When we find ourselves broken and in desperate need of an answer from God, what are we to do? Should we pretend and go through the motions of faithfulness, or do what Hannah did?

As we “unpack” this narrative we are faced with some obvious truths. First, life moves on regardless of our personal anguish. Second, depression is a normal human response to anxiety. And third, God is the appropriate object of worship and recipient of praise even when the answer seems elusive. Jesus instructs His children to “Ask and it will be given to you; seek and you will find; knock and the door will be opened to you. For everyone who asks receives; the one who seeks finds; and to the one who knocks, the door will be opened” Matthew 7:7-8, NIV).

James, the half-brother of Jesus, said about the subject of persistence: “But when you ask, you must believe and not doubt, because the one who doubts is like a wave of the sea, blown and tossed by the wind. That person should not expect to receive anything from the Lord” (James 1:6-7, NIV). It makes a difference what you believe when you pray. If you believe that God is able, but also that He is willing, your persistent prayer will be answered.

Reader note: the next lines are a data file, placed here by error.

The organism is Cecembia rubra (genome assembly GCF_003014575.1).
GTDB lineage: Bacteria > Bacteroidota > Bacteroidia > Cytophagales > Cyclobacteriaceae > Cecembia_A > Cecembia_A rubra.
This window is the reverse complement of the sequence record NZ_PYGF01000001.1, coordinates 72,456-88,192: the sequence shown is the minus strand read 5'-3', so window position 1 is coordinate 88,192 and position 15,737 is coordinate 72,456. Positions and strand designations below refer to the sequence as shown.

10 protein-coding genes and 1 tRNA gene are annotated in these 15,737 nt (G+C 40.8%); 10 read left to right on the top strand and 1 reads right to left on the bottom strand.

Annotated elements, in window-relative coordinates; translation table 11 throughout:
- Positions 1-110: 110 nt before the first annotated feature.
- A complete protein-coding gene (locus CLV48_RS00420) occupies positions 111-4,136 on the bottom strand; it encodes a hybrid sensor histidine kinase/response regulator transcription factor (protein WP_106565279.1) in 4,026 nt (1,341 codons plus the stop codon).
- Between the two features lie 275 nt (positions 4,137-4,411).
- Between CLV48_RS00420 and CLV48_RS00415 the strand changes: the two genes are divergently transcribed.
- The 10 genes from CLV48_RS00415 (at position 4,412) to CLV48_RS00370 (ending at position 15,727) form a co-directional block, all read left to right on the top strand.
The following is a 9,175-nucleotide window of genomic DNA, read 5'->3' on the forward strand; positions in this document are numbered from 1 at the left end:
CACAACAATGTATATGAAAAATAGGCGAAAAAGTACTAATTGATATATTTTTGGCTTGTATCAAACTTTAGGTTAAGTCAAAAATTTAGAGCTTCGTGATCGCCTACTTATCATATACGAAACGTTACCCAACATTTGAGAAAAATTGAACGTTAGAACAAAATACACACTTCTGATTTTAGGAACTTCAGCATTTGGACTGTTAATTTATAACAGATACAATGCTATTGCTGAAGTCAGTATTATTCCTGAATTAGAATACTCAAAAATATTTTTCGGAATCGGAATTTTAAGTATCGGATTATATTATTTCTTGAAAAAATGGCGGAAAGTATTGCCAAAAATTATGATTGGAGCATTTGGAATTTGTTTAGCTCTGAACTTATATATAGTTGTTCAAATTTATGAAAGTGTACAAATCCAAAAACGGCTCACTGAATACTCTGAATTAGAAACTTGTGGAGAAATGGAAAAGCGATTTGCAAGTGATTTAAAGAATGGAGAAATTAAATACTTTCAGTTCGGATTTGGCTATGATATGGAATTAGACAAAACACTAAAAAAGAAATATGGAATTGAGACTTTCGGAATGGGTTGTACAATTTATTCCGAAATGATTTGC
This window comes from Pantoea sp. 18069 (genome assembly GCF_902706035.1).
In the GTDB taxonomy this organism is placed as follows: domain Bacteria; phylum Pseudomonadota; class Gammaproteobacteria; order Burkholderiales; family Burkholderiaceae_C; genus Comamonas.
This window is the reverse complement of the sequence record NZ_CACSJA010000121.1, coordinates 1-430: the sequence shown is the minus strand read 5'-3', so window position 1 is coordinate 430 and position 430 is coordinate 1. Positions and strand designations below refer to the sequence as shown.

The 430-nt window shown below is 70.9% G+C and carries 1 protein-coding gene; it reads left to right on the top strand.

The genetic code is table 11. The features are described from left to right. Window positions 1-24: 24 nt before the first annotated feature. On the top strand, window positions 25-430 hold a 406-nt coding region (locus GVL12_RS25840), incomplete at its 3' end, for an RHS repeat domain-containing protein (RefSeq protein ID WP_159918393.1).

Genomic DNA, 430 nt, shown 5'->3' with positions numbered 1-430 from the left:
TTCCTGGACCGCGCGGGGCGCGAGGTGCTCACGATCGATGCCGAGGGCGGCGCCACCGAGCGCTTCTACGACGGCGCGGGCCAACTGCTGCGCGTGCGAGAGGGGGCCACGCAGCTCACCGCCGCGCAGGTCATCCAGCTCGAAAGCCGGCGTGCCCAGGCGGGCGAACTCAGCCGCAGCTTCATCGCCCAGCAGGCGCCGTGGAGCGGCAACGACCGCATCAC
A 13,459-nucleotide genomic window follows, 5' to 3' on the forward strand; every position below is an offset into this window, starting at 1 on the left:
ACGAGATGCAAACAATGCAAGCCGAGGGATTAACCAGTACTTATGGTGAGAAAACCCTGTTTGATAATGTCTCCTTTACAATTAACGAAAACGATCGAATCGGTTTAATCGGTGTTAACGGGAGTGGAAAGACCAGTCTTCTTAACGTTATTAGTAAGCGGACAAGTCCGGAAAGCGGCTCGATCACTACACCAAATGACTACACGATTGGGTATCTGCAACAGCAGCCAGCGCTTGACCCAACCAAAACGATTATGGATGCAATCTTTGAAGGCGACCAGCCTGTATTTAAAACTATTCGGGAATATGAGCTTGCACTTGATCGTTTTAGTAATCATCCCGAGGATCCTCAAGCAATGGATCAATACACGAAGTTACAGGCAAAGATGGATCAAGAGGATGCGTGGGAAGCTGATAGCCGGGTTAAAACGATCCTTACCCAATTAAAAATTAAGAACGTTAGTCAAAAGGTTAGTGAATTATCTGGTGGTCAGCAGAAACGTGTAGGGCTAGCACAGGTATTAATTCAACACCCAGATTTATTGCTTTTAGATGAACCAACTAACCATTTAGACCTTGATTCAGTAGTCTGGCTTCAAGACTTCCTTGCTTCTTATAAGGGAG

Hannah received an answer to her impatient prayer because it was important to her to be heard, but also answered. Her faith commitment to dedicate her child to the Lord should He answer her prayer is much more than a down payment of desire. In other words, it’s not that she wanted it so badly, it’s that the faith of her heart depended on God to gift her by grace.

Have a persistent prayer? Step away from the table, offer God the desires of your heart, and see what He does in response.


How do you hug a porcupine?

One of the sweetest most tender gifts God has blessed His people with is relationships in the Body. God could have chosen for us to follow Him solo without the support and help of others. However, God determined in His infinite wisdom to surround each of us with relationships in the Church. These relationships help us in a variety of ways.